The '55 T'bird came with a superb set of Borrani wire wheels and is worth buying for these alone. The biggest issue with these kits is the totally inadequate packaging. The boxes are large, but made from the same gauge card stock as the 1/25 scale boxes. Hence these kits are very susceptible to damage during transport/storage. The windscreen frames of the convertibles are usually broken or at least bent and often the roofs of the hardtops and wagons are smashed and/or the pillars bent/broken. Another notorious problem is the tyres and tubing included in these kits having left terrible marks on adjacent styrene parts due to some chemical reaction. This is especially annoying when you find some or all possible issues I described in a factory sealed kit you just shelled out a stack of wad for on eBay. Also, in my opinion the kits are a tad substandard for their scale when it comes to the general level of detail and engraving and they do require a lot of work and scratchbuilding skills to be made into plausible models. Check out the '55 T'bird's chassis shown above to see what I mean. I am no longer prepared to pay collectors' money for them and meanwhile replaced them with the corresponding 1/18 scale diecasts, which at the end of the day are a lot more satisfying from a modelling perspective if you are not a die hard 1/16 scale evangelist, but simply want to have bigger scale models of these cars. IMO 1/18 made 1/16 plastic kits somewhat redundant anyway, especially when you put a little extra work into the diecasts. The only thing I kept from those 1/16 kits are the optional custom wheels and tyres, since they are too small for the kits anyway, but work a treat in 1/18.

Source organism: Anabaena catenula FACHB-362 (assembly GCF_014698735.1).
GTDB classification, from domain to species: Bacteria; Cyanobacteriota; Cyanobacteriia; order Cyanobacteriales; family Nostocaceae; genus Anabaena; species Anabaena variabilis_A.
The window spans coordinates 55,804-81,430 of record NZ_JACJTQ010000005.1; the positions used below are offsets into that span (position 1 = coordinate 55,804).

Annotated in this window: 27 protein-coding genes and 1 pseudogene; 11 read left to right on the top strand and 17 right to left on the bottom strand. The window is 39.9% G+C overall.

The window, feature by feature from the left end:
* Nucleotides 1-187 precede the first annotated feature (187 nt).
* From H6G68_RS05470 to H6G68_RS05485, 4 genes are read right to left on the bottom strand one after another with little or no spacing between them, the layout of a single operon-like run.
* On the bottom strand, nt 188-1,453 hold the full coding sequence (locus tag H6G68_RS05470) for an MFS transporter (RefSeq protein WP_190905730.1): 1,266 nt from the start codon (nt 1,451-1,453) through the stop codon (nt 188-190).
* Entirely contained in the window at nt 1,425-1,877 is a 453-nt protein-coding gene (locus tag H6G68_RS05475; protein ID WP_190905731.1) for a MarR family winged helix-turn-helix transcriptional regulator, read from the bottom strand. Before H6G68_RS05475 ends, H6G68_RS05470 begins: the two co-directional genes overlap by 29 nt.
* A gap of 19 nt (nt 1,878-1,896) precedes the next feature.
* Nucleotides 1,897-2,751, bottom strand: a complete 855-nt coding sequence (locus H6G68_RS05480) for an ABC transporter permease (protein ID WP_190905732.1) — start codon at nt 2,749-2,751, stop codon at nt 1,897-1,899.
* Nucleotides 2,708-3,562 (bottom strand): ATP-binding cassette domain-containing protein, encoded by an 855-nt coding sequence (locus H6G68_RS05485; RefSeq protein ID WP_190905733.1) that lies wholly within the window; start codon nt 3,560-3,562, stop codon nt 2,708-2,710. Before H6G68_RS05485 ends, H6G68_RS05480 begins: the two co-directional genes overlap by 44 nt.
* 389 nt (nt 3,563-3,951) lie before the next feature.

I just snatched a Four Alarm one off eBay USA. Got it for £15.14 plus £26.27 postage, so £41.41 all in. Yes, it isn't cheap, but I have paid more for 40 year old glue bombs in my life. I really want them all, but now 7016 is top priority. I wonder what 7012 would have been, had it been released.
That would be an easy fix. However, I'm now more concerned with the inaccurate body shape that Dave mentioned in his article. Looking at the box illustration, it indeed does look wrong, so it'll be old school tool all the way for me.
It's one of the rare occasions where I have to side with the industry. When Lindberg refilled a plethora of their big scale tools with fresh styrene a while back, they were hard pressed to shift 5,000 units, despite the Exterminator was among them, originals of which were silly money back then and the shouts for its reissue were loud and widespread. Monovell followed suit with quite a few or their old big scale chod, including the Big Tub, and must have faced a similar feat, considering the stuff was still all over the internet years later and finally sold at heavily discounted rates (guess when I bought mine). RoG regularly fell on the nose when they repopped the '65 'Vette, E-type and Big Deuce. These big scale thingys require a healthy dose of injectable to begin with, sizeable packaging and consequently high shipping costs per unit, hence I guess there is very little dosh going into the bank account after the dust has settled. All these things considered, even I wouldn't bother.